Why Abby Gilmore walked away from some of her closest friends.

There’s a lot Abby Gilmore has learnt in the last few years.

The ex-fiancé of AFL Western Bulldogs forward Jake Stringer says as she’s gotten older, she’s become more selective of who she calls her friends and who she actively cuts out of her life.

Writing for Kidspot, she says, “There comes a point in your life when you need to prioritise yourself and your family and let go of toxic relationships.”

At just 24, Abby found herself at the centre of a national scandal, after discovering her then-fiance had cheated on her with multiple partners – the first of which took place just six weeks after giving birth to their second daughter.

“In those early days, I really relied on my friends to fill a void. To love me back together again,” she says. But, gradually, she realised this was leading her to be taken advantage of.

“I got so sick of always being the ‘yes girl’, particularly when bad things started happening to me,” she says.

“I was always sticking out my neck for people, but sometimes people don’t realise or know what you for them. They don’t know what the hours before seeing them look like.”

Why friendship break ups might be worse than romantic ones: the Mamamia Out Loud team discuss. Post continues after audio.

However, there’s also another trap that Abby sees ‘yes girls’ falling into, and to an extent, something she blames herself for.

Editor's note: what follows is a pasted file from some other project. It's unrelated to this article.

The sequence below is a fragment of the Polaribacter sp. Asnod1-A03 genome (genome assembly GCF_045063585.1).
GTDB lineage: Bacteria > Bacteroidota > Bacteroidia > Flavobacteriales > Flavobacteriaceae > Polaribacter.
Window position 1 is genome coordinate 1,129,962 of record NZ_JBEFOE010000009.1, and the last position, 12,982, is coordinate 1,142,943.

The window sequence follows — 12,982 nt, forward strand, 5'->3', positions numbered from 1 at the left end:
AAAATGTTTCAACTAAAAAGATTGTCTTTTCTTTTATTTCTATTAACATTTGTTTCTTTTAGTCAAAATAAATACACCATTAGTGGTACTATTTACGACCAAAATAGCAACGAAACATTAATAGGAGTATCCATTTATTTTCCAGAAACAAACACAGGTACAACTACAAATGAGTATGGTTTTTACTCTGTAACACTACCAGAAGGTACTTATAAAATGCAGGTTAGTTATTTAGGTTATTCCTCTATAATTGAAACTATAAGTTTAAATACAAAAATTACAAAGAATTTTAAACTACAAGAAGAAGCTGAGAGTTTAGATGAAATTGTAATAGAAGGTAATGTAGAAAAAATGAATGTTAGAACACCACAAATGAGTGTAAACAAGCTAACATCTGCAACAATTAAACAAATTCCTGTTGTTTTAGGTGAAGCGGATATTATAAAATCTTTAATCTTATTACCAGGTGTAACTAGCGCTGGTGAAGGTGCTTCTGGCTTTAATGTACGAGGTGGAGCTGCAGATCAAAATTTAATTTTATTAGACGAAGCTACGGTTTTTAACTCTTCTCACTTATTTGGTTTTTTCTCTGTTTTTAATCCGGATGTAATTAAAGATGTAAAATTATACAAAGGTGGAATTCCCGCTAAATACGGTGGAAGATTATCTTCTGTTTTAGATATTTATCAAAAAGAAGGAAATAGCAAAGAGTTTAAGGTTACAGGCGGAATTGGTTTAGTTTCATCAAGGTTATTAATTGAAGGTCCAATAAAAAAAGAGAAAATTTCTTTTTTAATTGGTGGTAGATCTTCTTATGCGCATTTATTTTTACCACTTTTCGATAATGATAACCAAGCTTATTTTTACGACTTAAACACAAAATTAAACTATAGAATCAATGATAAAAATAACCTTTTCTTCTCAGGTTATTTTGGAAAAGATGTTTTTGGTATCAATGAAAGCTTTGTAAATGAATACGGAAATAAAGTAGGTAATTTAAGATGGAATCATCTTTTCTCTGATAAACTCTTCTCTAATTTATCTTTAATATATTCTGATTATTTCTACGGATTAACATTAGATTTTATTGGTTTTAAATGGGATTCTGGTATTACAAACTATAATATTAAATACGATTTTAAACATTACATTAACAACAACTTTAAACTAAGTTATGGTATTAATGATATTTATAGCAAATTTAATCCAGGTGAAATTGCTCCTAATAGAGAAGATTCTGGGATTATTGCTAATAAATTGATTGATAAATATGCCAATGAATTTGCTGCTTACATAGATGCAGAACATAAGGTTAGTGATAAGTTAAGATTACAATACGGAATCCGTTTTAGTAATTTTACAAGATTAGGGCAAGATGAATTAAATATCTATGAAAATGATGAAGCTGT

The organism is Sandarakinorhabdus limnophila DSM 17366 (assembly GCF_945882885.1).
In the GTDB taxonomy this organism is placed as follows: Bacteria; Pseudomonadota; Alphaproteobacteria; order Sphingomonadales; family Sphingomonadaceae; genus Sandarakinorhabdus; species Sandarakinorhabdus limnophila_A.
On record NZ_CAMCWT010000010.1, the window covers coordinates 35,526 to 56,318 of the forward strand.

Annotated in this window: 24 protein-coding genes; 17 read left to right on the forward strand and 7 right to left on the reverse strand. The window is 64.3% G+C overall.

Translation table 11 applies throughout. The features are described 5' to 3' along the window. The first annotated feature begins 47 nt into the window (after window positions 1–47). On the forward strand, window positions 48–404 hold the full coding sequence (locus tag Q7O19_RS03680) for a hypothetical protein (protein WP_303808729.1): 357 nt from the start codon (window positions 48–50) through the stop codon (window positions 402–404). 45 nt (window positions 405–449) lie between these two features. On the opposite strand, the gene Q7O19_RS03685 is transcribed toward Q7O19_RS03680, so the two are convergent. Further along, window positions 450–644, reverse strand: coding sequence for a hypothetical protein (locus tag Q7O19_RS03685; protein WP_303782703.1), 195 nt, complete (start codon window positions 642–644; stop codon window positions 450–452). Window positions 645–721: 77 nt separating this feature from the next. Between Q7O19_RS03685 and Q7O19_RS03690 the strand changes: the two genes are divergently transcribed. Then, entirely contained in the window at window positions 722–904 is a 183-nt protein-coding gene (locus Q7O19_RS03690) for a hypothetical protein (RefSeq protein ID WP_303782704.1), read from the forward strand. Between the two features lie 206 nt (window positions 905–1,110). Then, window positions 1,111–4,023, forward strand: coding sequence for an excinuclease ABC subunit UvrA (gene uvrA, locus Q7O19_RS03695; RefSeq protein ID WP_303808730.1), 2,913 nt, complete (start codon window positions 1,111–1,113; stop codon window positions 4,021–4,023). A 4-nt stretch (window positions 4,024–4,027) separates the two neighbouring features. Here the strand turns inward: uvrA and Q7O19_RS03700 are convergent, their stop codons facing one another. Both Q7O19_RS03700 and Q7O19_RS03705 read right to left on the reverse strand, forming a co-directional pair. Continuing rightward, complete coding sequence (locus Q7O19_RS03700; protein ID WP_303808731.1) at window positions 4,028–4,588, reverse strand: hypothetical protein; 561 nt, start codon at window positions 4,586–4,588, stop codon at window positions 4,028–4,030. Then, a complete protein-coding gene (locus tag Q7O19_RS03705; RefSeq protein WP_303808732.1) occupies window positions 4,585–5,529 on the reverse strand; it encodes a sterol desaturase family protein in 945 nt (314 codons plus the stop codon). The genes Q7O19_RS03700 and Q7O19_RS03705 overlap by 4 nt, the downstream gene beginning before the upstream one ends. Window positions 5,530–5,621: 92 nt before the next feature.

“There are people missing in my life right now who used to make me feel uneasy, who have done things to hurt me or try and make me look silly,” she says, adding that “the ‘yes girl’ [she] use to be allowed it to happen.”

“I’m still not a fan of making people feel uncomfortable, but I am a fan of leaving people out of my life now who makes me feel that way.”

Despite this, it hasn’t always been an easy process – like anyone who’s undergone a friend break-up will know.

“It’s always heartbreaking when you lose people from your life, whether you didn’t think they treated you great or not, it’s still quite hard to finally let go,” says Abby.

At the end of the day, however, she has a piece of advice.

“The people who are there for you when you’re suffering are everything and you will never forget those people and how they made you feel, but the people who are still there with you when you finally find your feet are everything and more,” she writes.

“Find them. Hold on to them and love them. There won’t be many, but the quality far outweighs the quantity.

“Trust me.”

And she just may have a point.